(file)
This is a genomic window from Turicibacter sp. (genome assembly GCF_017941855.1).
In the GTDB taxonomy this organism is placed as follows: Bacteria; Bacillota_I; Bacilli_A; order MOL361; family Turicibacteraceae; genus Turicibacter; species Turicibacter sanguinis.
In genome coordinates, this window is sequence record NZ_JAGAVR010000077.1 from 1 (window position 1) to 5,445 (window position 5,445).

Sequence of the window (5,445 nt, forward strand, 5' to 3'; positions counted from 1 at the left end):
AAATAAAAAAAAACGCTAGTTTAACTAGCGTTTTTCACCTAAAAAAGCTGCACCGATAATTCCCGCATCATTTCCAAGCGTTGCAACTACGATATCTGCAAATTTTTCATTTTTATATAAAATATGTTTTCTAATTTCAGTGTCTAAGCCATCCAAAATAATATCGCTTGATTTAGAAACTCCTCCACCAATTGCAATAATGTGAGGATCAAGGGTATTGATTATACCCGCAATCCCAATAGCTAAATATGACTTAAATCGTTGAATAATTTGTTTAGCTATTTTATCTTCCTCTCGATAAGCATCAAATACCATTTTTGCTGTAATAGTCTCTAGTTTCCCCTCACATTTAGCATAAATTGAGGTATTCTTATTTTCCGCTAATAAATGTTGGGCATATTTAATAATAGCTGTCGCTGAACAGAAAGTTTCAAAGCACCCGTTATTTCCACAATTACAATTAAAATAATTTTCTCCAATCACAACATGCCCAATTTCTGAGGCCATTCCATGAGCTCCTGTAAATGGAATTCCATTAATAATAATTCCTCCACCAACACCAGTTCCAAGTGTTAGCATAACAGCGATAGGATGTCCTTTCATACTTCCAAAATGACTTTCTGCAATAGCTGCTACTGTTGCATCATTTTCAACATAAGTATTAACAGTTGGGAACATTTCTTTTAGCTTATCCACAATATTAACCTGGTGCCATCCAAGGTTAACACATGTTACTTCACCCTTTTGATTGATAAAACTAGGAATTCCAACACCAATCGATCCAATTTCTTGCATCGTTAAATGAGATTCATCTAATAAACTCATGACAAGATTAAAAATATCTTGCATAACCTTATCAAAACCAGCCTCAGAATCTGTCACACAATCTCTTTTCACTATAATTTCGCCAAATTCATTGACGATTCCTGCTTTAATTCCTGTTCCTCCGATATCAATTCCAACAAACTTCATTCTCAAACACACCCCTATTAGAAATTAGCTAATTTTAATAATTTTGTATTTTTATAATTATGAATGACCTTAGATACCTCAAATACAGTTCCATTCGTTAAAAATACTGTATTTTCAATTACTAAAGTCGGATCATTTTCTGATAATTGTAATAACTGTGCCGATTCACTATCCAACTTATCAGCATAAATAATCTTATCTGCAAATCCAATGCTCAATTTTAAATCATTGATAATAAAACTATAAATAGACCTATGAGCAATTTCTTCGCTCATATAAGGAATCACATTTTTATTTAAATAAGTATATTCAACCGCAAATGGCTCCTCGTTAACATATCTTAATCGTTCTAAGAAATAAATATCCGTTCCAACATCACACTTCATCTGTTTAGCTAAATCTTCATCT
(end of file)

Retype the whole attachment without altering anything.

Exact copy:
This is a genomic window from Turicibacter sp. (genome assembly GCF_017941855.1).
In the GTDB taxonomy this organism is placed as follows: Bacteria; Bacillota_I; Bacilli_A; order MOL361; family Turicibacteraceae; genus Turicibacter; species Turicibacter sanguinis.
In genome coordinates, this window is sequence record NZ_JAGAVR010000077.1 from 1 (window position 1) to 5,445 (window position 5,445).

Sequence of the window (5,445 nt, forward strand, 5' to 3'; positions counted from 1 at the left end):
AAATAAAAAAAAACGCTAGTTTAACTAGCGTTTTTCACCTAAAAAAGCTGCACCGATAATTCCCGCATCATTTCCAAGCGTTGCAACTACGATATCTGCAAATTTTTCATTTTTATATAAAATATGTTTTCTAATTTCAGTGTCTAAGCCATCCAAAATAATATCGCTTGATTTAGAAACTCCTCCACCAATTGCAATAATGTGAGGATCAAGGGTATTGATTATACCCGCAATCCCAATAGCTAAATATGACTTAAATCGTTGAATAATTTGTTTAGCTATTTTATCTTCCTCTCGATAAGCATCAAATACCATTTTTGCTGTAATAGTCTCTAGTTTCCCCTCACATTTAGCATAAATTGAGGTATTCTTATTTTCCGCTAATAAATGTTGGGCATATTTAATAATAGCTGTCGCTGAACAGAAAGTTTCAAAGCACCCGTTATTTCCACAATTACAATTAAAATAATTTTCTCCAATCACAACATGCCCAATTTCTGAGGCCATTCCATGAGCTCCTGTAAATGGAATTCCATTAATAATAATTCCTCCACCAACACCAGTTCCAAGTGTTAGCATAACAGCGATAGGATGTCCTTTCATACTTCCAAAATGACTTTCTGCAATAGCTGCTACTGTTGCATCATTTTCAACATAAGTATTAACAGTTGGGAACATTTCTTTTAGCTTATCCACAATATTAACCTGGTGCCATCCAAGGTTAACACATGTTACTTCACCCTTTTGATTGATAAAACTAGGAATTCCAACACCAATCGATCCAATTTCTTGCATCGTTAAATGAGATTCATCTAATAAACTCATGACAAGATTAAAAATATCTTGCATAACCTTATCAAAACCAGCCTCAGAATCTGTCACACAATCTCTTTTCACTATAATTTCGCCAAATTCATTGACGATTCCTGCTTTAATTCCTGTTCCTCCGATATCAATTCCAACAAACTTCATTCTCAAACACACCCCTATTAGAAATTAGCTAATTTTAATAATTTTGTATTTTTATAATTATGAATGACCTTAGATACCTCAAATACAGTTCCATTCGTTAAAAATACTGTATTTTCAATTACTAAAGTCGGATCATTTTCTGATAATTGTAATAACTGTGCCGATTCACTATCCAACTTATCAGCATAAATAATCTTATCTGCAAATCCAATGCTCAATTTTAAATCATTGATAATAAAACTATAAATAGACCTATGAGCAATTTCTTCGCTCATATAAGGAATCACATTTTTATTTAAATAAGTATATTCAACCGCAAATGGCTCCTCGTTAACATATCTTAATCGTTCTAAGAAATAAATATCCGTTCCAACATCACACTTCATCTGTTTAGCTAAATCTTCATCT